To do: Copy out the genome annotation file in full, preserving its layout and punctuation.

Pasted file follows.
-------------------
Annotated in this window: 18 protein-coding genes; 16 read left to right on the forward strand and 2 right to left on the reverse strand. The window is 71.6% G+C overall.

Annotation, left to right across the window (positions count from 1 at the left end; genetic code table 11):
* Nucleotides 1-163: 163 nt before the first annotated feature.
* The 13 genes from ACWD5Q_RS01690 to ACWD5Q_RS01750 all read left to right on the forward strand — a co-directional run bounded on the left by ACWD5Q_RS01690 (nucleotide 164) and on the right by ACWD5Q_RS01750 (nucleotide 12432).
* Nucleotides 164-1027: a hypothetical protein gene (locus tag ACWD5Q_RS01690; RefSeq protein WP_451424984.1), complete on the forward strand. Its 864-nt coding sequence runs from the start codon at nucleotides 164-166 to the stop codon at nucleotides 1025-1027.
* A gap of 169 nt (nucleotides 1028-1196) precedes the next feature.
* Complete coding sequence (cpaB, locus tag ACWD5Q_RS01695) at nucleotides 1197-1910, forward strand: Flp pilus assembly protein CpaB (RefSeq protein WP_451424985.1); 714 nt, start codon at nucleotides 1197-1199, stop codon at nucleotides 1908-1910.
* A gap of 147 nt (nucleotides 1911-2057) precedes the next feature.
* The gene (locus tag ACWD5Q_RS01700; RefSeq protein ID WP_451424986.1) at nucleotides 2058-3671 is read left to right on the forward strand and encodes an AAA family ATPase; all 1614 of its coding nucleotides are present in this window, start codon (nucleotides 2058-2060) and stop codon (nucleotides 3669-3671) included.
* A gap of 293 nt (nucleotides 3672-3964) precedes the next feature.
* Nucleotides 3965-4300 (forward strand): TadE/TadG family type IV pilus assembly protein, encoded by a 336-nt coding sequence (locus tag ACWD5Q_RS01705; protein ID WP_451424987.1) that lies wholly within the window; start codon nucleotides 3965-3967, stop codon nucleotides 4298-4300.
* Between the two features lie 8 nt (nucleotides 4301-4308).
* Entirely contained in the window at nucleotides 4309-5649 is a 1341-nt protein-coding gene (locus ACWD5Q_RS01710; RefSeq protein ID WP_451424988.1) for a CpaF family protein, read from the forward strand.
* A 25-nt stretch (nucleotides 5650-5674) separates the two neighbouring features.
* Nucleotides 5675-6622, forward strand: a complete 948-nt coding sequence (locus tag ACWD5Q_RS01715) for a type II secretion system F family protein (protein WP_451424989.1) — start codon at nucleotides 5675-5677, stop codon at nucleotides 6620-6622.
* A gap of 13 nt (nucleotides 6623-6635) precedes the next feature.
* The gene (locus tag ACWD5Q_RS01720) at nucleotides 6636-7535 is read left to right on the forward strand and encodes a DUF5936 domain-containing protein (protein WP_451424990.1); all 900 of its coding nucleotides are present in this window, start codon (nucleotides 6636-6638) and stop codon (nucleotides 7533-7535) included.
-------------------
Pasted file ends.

Annotated in this window: 18 protein-coding genes; 16 read left to right on the forward strand and 2 right to left on the reverse strand. The window is 71.6% G+C overall.

Annotation, left to right across the window (positions count from 1 at the left end; genetic code table 11):
* Nucleotides 1-163: 163 nt before the first annotated feature.
* The 13 genes from ACWD5Q_RS01690 to ACWD5Q_RS01750 all read left to right on the forward strand — a co-directional run bounded on the left by ACWD5Q_RS01690 (nucleotide 164) and on the right by ACWD5Q_RS01750 (nucleotide 12432).
* Nucleotides 164-1027: a hypothetical protein gene (locus tag ACWD5Q_RS01690; RefSeq protein WP_451424984.1), complete on the forward strand. Its 864-nt coding sequence runs from the start codon at nucleotides 164-166 to the stop codon at nucleotides 1025-1027.
* A gap of 169 nt (nucleotides 1028-1196) precedes the next feature.
* Complete coding sequence (cpaB, locus tag ACWD5Q_RS01695) at nucleotides 1197-1910, forward strand: Flp pilus assembly protein CpaB (RefSeq protein WP_451424985.1); 714 nt, start codon at nucleotides 1197-1199, stop codon at nucleotides 1908-1910.
* A gap of 147 nt (nucleotides 1911-2057) precedes the next feature.
* The gene (locus tag ACWD5Q_RS01700; RefSeq protein ID WP_451424986.1) at nucleotides 2058-3671 is read left to right on the forward strand and encodes an AAA family ATPase; all 1614 of its coding nucleotides are present in this window, start codon (nucleotides 2058-2060) and stop codon (nucleotides 3669-3671) included.
* A gap of 293 nt (nucleotides 3672-3964) precedes the next feature.
* Nucleotides 3965-4300 (forward strand): TadE/TadG family type IV pilus assembly protein, encoded by a 336-nt coding sequence (locus tag ACWD5Q_RS01705; protein ID WP_451424987.1) that lies wholly within the window; start codon nucleotides 3965-3967, stop codon nucleotides 4298-4300.
* Between the two features lie 8 nt (nucleotides 4301-4308).
* Entirely contained in the window at nucleotides 4309-5649 is a 1341-nt protein-coding gene (locus ACWD5Q_RS01710; RefSeq protein ID WP_451424988.1) for a CpaF family protein, read from the forward strand.
* A 25-nt stretch (nucleotides 5650-5674) separates the two neighbouring features.
* Nucleotides 5675-6622, forward strand: a complete 948-nt coding sequence (locus tag ACWD5Q_RS01715) for a type II secretion system F family protein (protein WP_451424989.1) — start codon at nucleotides 5675-5677, stop codon at nucleotides 6620-6622.
* A gap of 13 nt (nucleotides 6623-6635) precedes the next feature.
* The gene (locus tag ACWD5Q_RS01720) at nucleotides 6636-7535 is read left to right on the forward strand and encodes a DUF5936 domain-containing protein (protein WP_451424990.1); all 900 of its coding nucleotides are present in this window, start codon (nucleotides 6636-6638) and stop codon (nucleotides 7533-7535) included.